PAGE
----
When I was growing up, taking pictures was a big deal. You had ONE SHOT to get a picture right. Everyone had to stop moving, put on big smiles, and LOOK at the camera before it clicked. Once a roll of film was used up, we had to wait for our film to be developed before seeing what the shot actually looked like. Photos were a lesson in delayed gratification.
Today, however, we can take as many pictures as we want (or as many as the storage on our phones will allow) with a device that easily fits in our pocket. It seems that everywhere you go people have out their phones, taking pictures. Kids playing at the park while parents are taking pictures. A couple on a date, taking selfies. Mom and Dad snapping pictures of every activity on family vacation. You get the point. People use pictures to “capture the moment” so that later they can look back and reminisce. Did you ever wonder, though, if in our pursuit to capture the moment, we are perhaps missing our chance to actually BE in the moment?
What Does Science Say?
Fairfield University psychologist Linda Henkel wondered if “documenting every moment might actually cause us to lose the very memories we long to immortalize” (2013). Thus, she decided to conduct a study to test her theory. Henkel took a group of college students to an art museum; she asked them to photograph 15 works of art, while simply viewing another 15. When the students were tested on the artwork the following day, they remembered fewer of pieces of art they had photographed than the ones they had only viewed (Henkel, 2013). Interestingly, their memories of the photographed art held less detail than the viewed artwork, as well (Henkel, 2013).
Missing Out on Memories
Could it be that in our efforts to “capture the moment,” we are missing out on making meaningful, lasting memories?
– If I attend a wedding and spend the whole time viewing the event “through my phone,” will I truly remember how radiant the bride looked or the way the groom got teary when he read his vows?
– When I visit my grandparents and spend the time taking videos of them, will I be able to capture the feeling of my grandma’s hand holding mine, or the twinkle in my grandpa’s eye when he tells me a joke?
– If I take my kids to the park and keep asking them to pose for pictures, are they really playing? And am I adding to their joy and love of physical activity and the outdoors?
I think you can see what I’m getting at. Perhaps it’s time to put down our phones more often than we pick them up, choosing to capture moments in our “minds eye” rather than on our phones.
Truly Capturing the Moment
If you are looking for ways to be more present and capture each moment, give these ideas a try.
1. Put away your phone. While our phones are a great tool to stay connected, they also can be a huge distraction. When you are with others, make a conscious choice to put down your phone and focus on the person right in front of you. If you choose to take a few pictures, that’s fine; however, the phone should be out of your hand far more than it is in it.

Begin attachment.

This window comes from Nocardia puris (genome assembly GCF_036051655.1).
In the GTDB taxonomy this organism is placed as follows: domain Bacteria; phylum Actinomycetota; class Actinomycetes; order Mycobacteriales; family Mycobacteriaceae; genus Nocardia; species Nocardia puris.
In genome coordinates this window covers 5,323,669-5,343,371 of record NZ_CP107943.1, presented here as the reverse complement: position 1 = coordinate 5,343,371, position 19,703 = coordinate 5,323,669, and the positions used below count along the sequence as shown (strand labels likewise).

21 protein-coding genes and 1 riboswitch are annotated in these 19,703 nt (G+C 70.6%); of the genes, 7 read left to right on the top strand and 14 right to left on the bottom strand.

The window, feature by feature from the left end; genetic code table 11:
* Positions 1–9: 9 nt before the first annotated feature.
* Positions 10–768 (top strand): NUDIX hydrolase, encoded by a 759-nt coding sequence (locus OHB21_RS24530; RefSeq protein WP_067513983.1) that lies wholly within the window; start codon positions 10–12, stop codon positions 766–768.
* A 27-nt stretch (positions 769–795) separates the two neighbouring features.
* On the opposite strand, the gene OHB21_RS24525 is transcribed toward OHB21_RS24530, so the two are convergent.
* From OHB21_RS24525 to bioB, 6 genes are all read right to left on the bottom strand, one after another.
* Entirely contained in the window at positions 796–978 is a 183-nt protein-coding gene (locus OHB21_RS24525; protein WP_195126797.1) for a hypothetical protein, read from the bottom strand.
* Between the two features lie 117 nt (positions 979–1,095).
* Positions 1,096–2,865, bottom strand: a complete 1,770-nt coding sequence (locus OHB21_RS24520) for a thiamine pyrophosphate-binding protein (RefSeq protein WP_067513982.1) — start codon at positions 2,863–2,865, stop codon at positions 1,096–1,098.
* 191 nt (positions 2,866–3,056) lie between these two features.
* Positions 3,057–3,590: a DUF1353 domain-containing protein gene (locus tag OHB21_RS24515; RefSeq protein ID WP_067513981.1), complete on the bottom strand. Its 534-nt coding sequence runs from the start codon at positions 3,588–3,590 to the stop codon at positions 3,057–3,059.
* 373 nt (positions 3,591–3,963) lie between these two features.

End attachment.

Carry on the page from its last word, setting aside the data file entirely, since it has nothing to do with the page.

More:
2. Listen more than you speak. A fantastic way to engage well with others is to listen more than we talk. It can be easy to monopolize the conversation or be focused on what you are going to say next. However, simply listening to someone else instead of talking sends the message that you are present and engaged.
3. Make eye contact. Making eye contact is a very important part of conversation. When someone is on their phone, it sends the message that they are disengaged and says, “What I’m doing is more important than you.” Putting away distractions and making eye contact sends a different message: “You have my full attention. I am happy to be in this moment with you.”
4. Embrace spontaneity. While a schedule is an important element of adult life, it’s also important to be spontaneous. Also, being spontaneous is a great way to enjoy every opportunity that life has to offer. So, stop for an ice cream cone, pull off on your road trip to see that waterfall, or jump in the car for an unplanned excursion. You won’t regret these unexpected adventures!
5. Be mindful. Prayer and meditation on Scripture are a great way to practice mindfulness. They also allow you to fully connect with your Savior – a practice that can easily be pushed to the side because of busyness. Remember that being mindful patience, dedication, and practice.
Are you ready to truly capture the moment?
Henkel, L. A. (2013). Point-and-shoot memories: The influence of taking photos on memory for a museum tour. Psychological Science, 25(2), 396-402. https://doi.org/10.1177/0956797613504438
Winkler, E. (2014). The science behind #ThrowbackThursday. The New Republic. Retrieved from https://newrepublic.com/article/118017/memory-happiness-science-behind-throwbackthursday